London’s Olympic Stadium Scores High-Tech Wrap from Dow

artists's rendering of London's Olympic Stadium "wrap"
artists's rendering of London's Olympic Stadium "wrap"

After the 2008 Beijing Olympics, the pressure is on London to put on a dazzling show next summer.  Parliamentary democracy does not lend itself well towards massive factory shutdowns, relocation of thousands of people, and rounding up thousands of youngsters to perform and smile perfectly in an opening ceremony.  But the 2012 Olympics promise to be quite the show, and they will prove to be a baby step towards proving that massive sporting events can be compact and sustainable.  And like other countries, the United Kingdom has struggled with deficits and budget cuts, so the Olympic organizers must do more with less.

One example is London’s Olympic Stadium, which was promised to be the event’s showcase. The stadium had to shed some features after a government spending review demanded cutting the project by up to GDP 20 million (US$32.7 million).  The cuts had an impact on the stadium because the venue was supposed to be covered in a high-tech fabric wrap to make it look like a nest of steel bones.  Now one of the world’s largest chemical companies has stepped in to fund the stadium’s completion with its most remarkable feature.

Dow Chemical’s new Performance Plastics Division has agreed to fund the wrap.  Keep in mind that this feature is not really a “wrap,” so it will not look like a Christo exhibit or the world’s largest prophylactic. The wrap is actually a set of 336 panels, 25 meters high and 2.5 meters long (82 by 8.2 feet) that will layer over the stadium. Picture flaps similar to the ones that greet your car if you take it to an automatic car wash, edgy vertical blinds, or giant yet narrow fangs that dangle from the top of the stadium (see artists rendering, courtesy Dow Chemical and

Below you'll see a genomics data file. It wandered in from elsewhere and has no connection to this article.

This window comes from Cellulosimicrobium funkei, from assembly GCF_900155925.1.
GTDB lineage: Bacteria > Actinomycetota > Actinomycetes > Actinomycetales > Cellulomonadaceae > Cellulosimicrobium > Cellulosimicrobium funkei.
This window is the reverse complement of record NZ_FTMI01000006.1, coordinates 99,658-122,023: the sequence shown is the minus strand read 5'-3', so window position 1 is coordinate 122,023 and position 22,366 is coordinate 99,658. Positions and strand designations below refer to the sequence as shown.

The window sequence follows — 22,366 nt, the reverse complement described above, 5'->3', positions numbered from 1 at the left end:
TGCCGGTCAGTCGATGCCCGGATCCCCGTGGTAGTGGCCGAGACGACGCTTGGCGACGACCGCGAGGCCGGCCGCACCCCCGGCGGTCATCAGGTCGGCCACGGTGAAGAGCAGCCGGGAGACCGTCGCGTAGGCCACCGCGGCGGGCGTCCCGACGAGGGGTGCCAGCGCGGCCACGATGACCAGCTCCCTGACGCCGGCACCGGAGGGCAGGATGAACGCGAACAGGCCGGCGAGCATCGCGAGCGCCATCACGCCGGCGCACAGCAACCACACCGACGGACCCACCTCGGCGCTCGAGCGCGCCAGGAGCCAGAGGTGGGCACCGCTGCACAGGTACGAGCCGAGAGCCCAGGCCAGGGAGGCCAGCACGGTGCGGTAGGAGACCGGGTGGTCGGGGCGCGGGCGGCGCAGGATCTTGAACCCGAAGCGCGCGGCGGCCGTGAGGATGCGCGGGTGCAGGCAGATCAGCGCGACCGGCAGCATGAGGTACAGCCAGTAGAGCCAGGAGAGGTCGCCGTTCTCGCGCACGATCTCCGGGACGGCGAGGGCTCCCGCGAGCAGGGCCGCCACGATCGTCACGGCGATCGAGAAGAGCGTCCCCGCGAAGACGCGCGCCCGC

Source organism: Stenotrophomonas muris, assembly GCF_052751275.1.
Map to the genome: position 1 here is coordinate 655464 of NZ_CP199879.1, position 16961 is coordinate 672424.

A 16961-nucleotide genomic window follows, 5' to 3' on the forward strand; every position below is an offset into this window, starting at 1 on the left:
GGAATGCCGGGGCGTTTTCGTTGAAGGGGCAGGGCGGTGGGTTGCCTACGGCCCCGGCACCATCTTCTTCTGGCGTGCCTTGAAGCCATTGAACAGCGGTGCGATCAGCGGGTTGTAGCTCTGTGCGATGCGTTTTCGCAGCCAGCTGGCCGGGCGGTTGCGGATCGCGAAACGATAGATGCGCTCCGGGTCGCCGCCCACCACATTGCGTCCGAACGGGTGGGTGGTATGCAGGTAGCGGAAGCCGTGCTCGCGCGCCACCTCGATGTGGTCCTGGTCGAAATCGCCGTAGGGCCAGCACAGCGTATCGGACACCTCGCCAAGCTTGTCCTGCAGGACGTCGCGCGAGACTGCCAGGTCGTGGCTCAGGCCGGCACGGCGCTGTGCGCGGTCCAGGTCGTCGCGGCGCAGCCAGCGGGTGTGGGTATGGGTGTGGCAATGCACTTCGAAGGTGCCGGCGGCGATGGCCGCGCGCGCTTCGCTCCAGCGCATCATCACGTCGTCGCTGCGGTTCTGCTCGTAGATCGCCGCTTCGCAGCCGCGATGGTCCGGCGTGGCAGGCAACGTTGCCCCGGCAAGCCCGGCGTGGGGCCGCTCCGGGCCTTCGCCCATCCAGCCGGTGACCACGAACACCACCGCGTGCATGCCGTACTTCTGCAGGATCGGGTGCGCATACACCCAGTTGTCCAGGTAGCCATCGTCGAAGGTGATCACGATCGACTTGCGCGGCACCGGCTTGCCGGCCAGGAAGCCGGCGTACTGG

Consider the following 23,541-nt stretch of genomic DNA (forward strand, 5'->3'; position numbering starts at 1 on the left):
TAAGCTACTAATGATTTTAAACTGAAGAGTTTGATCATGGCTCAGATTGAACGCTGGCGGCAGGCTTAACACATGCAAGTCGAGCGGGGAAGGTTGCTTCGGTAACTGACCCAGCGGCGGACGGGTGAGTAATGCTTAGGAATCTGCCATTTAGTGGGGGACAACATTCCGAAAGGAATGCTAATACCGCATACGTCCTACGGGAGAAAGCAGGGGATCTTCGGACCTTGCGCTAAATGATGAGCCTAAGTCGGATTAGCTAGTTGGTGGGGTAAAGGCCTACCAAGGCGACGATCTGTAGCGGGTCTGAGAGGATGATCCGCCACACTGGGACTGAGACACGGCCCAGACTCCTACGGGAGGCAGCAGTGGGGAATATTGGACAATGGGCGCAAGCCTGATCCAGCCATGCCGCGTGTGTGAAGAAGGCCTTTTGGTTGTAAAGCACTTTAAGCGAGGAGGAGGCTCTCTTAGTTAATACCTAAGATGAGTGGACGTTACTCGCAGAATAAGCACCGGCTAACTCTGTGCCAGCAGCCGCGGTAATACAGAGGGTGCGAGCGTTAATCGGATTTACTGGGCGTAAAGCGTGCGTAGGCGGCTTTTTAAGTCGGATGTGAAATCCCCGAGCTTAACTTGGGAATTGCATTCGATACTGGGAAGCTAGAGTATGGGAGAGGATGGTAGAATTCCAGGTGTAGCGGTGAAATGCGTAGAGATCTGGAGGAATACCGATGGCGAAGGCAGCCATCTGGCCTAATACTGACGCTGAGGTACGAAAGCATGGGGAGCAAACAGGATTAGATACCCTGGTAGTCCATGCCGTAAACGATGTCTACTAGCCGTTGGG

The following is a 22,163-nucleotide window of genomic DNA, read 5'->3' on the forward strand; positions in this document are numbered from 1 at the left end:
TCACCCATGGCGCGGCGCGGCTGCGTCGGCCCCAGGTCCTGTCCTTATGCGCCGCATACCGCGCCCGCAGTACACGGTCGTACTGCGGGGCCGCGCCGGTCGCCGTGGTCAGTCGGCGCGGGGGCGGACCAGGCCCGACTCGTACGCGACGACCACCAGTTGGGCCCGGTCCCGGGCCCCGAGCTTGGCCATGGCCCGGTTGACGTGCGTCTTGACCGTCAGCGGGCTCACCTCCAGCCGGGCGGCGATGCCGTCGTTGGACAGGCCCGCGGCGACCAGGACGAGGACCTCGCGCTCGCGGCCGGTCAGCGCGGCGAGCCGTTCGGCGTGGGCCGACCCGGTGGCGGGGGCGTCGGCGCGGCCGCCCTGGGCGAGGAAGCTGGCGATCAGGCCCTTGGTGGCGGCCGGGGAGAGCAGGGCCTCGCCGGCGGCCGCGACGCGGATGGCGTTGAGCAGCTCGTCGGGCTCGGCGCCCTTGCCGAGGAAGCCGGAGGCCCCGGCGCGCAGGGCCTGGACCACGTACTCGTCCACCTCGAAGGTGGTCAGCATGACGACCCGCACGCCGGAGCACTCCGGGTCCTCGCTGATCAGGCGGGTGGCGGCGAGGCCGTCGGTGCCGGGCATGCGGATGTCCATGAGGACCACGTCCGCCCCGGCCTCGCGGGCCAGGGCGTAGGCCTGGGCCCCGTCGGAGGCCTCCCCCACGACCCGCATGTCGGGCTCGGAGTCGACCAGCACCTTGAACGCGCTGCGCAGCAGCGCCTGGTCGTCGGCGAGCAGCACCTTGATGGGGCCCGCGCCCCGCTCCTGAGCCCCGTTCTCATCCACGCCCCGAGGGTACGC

Dow’s definition of “sustainable” is open to many different interpretations.  Dow states that the fabric will be made of light resins which require fewer raw materials for its manufacture.  The material promises to be 35 percent lighter than conventional materials and have a lighter carbon footprint, as verified by several third parties including the consultancy Cooley Group.  Other features include UV-curable links that promise to reduce emissions, as well as VOCs (volatile organic compounds) during the manufacturing and printing processes.  Dow promises that any hardware used to hang the panels will be recycled after the games, and the fabric will be repurposed and recycled.  Watch for purses, backpacks, dresses, and wallets to filter into stores in the months following London 2012.

As for the wow factor, design buffs will love the shimmery appearance from afar, as well as the bells and whistles including graphics and sporting-related images.  The wrap should serve as shelter for spectators, too.

Great design and sustainability are converging more than ever before–look for London to be a showcase.


Leon Kaye is a business consultant and writer, Editor and Founder of and contributes to The Guardian Sustainable Business; you can follow him on Twitter.  He lives in Silicon Valley.

Based in Fresno, California, Leon Kaye has written for TriplePundit since 2010. He has lived across the U.S., as well as in South Korea, Abu Dhabi and Uruguay. Some of Leon's work can also be found in The Guardian, Sustainable Brands and CleanTechnica. You can follow him on Twitter (@LeonKaye) and Instagram (GreenGoPost).

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